Five compelling reasons to get into the exercise habit

14 May 2014 by in Business and finance

A report by the British Heart Foundation has suggested that high intensity exercise can lead to an increased risk of heart rhythm disturbances. But before you kick off your running shoes and head for the sofa, remember that the benefits of regular exercise outweigh the risks. In fact, a healthy adult should aim to do 2.5 hours of moderate intensity aerobic activity per week. Perhaps you, or somebody you know, needs more convincing. So Kate Cook, author of The Corporate Wellness Bible, has compiled these five compelling reasons for ditching the onesie and donning those long-neglected jogging bottoms.

Why bother to exercise? Here are five compelling reasons
You may hate the idea of it, but taking exercise is life-changing and has real benefits if you’re aiming to lose weight. Once you get into the exercise habit, you won’t want to stop.

There are loads of different ways of exercising and it doen’t have to involve being shouted at by an angry man in a tracksuit with a whistle (unless you want it to).
There are loads of different ways of exercising and it doesn’t have to involve being shouted at by an angry man in a tracksuit with a whistle (unless you want it to).

 1.     Exercise uses up calories. You will lose weight by cutting down on the calories you consume, but if you’re active too, your weight loss will be faster. I love food and working out means I can eat more. It also means that I don’t end up losing any weight, but just maintain the weight I am. When you exercise you build up muscle, which gives you shape; even thin people can use muscle tone. Muscle burns up more energy than fat tissue.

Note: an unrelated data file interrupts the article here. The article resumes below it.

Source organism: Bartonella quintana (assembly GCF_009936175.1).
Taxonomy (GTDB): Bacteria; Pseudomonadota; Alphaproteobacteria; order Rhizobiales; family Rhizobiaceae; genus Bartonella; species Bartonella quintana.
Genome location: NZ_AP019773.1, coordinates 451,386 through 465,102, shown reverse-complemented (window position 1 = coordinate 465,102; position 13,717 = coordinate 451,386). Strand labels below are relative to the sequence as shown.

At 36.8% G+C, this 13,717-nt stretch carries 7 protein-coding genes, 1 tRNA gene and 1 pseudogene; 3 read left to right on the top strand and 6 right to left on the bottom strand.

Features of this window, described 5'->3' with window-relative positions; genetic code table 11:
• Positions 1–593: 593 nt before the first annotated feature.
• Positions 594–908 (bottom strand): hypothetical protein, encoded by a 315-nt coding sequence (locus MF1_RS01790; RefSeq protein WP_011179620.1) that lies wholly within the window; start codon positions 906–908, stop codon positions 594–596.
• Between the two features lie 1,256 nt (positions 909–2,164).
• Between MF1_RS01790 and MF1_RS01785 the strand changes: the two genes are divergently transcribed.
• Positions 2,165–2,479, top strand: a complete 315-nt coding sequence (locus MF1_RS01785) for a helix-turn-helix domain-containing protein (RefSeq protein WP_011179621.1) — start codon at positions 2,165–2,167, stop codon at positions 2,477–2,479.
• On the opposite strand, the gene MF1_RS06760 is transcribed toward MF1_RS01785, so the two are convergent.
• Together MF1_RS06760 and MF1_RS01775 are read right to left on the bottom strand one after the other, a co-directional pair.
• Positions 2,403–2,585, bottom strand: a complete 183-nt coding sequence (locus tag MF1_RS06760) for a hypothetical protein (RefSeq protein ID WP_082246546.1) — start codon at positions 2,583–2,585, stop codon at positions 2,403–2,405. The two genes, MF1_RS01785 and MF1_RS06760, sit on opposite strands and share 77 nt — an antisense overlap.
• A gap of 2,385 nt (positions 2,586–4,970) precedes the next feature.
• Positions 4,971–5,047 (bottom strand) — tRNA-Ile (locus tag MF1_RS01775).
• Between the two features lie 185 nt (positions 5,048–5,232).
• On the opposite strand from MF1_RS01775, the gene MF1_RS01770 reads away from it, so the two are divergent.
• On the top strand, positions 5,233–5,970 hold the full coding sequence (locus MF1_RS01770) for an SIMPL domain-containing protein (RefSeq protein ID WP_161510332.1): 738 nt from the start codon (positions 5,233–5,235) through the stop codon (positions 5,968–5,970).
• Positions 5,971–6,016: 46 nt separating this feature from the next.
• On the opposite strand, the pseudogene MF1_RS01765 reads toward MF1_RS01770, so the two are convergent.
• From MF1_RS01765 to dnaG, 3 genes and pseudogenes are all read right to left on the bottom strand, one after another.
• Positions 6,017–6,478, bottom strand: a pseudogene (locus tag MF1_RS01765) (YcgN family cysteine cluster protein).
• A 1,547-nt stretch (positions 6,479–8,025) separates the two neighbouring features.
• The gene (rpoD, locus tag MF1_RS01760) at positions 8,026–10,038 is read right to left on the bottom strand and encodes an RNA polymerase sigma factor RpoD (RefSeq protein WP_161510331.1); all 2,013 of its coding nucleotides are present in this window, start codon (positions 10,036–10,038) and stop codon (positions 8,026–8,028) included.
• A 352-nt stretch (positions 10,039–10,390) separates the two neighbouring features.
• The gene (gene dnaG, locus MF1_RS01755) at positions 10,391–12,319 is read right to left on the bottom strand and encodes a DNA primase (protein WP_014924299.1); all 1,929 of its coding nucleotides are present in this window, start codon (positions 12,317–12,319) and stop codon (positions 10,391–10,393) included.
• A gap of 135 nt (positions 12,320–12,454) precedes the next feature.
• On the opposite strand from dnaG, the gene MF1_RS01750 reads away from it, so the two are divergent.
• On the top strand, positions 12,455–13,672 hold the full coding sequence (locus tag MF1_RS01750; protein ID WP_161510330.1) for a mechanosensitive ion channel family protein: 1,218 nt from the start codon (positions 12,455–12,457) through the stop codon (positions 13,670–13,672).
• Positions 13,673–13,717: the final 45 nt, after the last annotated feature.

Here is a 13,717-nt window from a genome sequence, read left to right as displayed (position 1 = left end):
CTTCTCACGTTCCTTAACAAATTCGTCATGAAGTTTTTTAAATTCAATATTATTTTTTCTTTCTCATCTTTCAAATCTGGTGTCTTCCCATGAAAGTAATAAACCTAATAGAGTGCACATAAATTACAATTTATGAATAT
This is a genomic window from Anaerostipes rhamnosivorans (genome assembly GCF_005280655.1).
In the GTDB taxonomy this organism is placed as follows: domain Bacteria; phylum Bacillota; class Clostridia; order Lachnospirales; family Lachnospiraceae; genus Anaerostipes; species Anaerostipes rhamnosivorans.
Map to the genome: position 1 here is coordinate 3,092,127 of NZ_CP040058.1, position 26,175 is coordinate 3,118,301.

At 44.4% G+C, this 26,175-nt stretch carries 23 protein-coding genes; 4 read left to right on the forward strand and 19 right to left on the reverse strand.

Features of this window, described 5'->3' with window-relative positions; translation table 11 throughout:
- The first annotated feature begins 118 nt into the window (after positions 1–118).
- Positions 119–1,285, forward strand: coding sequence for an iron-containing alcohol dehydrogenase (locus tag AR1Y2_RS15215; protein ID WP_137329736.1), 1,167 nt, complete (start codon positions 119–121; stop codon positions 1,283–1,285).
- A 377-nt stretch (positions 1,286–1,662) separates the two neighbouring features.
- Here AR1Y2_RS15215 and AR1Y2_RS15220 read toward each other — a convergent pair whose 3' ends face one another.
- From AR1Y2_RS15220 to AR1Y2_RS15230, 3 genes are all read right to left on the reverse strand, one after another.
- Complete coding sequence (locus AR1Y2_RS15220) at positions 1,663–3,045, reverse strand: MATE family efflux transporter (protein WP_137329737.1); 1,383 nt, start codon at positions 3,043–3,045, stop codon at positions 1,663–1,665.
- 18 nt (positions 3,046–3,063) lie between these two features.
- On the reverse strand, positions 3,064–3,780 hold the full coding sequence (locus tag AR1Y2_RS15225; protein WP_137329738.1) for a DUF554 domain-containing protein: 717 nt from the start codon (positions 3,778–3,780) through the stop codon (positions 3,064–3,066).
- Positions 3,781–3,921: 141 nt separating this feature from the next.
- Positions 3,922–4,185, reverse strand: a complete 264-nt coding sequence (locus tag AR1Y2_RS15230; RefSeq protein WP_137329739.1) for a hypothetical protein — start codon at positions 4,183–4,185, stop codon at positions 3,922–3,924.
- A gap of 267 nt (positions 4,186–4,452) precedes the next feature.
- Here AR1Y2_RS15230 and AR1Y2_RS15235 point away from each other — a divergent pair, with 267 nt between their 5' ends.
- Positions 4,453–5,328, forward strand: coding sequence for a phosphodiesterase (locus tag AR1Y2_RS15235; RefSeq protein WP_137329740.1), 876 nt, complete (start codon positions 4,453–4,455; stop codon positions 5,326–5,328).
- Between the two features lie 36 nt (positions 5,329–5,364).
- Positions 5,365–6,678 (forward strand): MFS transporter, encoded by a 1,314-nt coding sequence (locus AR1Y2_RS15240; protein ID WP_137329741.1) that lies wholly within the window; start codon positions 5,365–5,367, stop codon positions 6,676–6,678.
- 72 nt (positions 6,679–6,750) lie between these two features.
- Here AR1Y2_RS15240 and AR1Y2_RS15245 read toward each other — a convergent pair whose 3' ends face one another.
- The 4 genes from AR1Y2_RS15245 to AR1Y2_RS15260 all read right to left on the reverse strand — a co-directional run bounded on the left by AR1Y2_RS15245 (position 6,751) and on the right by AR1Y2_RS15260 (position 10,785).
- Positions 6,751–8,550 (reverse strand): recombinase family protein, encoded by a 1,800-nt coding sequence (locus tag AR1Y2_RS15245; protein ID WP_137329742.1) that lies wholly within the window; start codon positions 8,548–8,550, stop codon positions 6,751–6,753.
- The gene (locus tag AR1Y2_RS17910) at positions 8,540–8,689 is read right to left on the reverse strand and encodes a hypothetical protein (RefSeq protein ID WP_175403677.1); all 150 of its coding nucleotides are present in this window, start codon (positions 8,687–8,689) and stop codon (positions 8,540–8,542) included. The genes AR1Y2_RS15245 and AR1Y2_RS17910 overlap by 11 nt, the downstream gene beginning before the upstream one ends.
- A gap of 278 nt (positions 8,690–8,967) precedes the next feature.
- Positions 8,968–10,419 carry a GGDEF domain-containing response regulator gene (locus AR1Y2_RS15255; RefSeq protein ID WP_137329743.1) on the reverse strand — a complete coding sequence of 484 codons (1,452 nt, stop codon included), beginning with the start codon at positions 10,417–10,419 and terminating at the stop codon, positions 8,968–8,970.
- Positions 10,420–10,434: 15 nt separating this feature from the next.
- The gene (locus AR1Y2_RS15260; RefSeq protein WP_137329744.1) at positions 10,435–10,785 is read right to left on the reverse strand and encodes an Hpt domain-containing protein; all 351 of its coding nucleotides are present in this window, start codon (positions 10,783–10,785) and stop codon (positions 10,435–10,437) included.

2.     Exercise gives you a buzz. You’ve probably heard of the runner’s high, that happy, almost euphoric feeling during an exercise session. Experts put it down to a combination of factors – a release of endorphins, hormones that mask pain and produce a feeling of well-being; the secretion of neurotransmitters in the brain that control our mood and emotions and a plain old sense of achievement. Whatever gives you the high, there’s no doubting the feel-good glow it gives you.

3.     Exercise boosts your confidence. Every time you work out or play a sport, you’re doing something positive for yourself, which is mood-enhancing in itself. When you start to see the results in the mirror, your self-esteem rockets. As soon as you see results, you will find it easier to stick to your weight loss plan, too.

4.     Exercise reduces your appetite. As well as being a good distraction from the allure of the fridge, exercise slows the movement of food through your digestive system, so it takes longer for you to feel hungry.

5.     Exercise helps you keep weight off. From a dietary perspective, the trouble with only tackling your weight loss is that it is usually quite hard to maintain your weight loss in the long term. Once you have reached your goal and are a little less strict with yourself, the weight can begin to come back. Studies have shown that people who have successfully lost weight by taking exercise as well as a sensible approach to food are better at keeping their weight stable longterm.

The key to incorporating exercise into your life is to find something you enjoy. I do believe there’s something for everyone. Some of us love swimming. For others, it’s running or tennis. These days gyms have a huge variety of classes on offer, ranging from the highly choreographed to gentle classes featuring very simple moves. There’s no excuse for at least not trying some of them out. If you really don’t like gyms, there is walking, which is a very good exercise indeed. It is easy to get into the habit of taking regular walks. Just one foot in front of the other, walk out of your door and keep going.

Corporate Wellness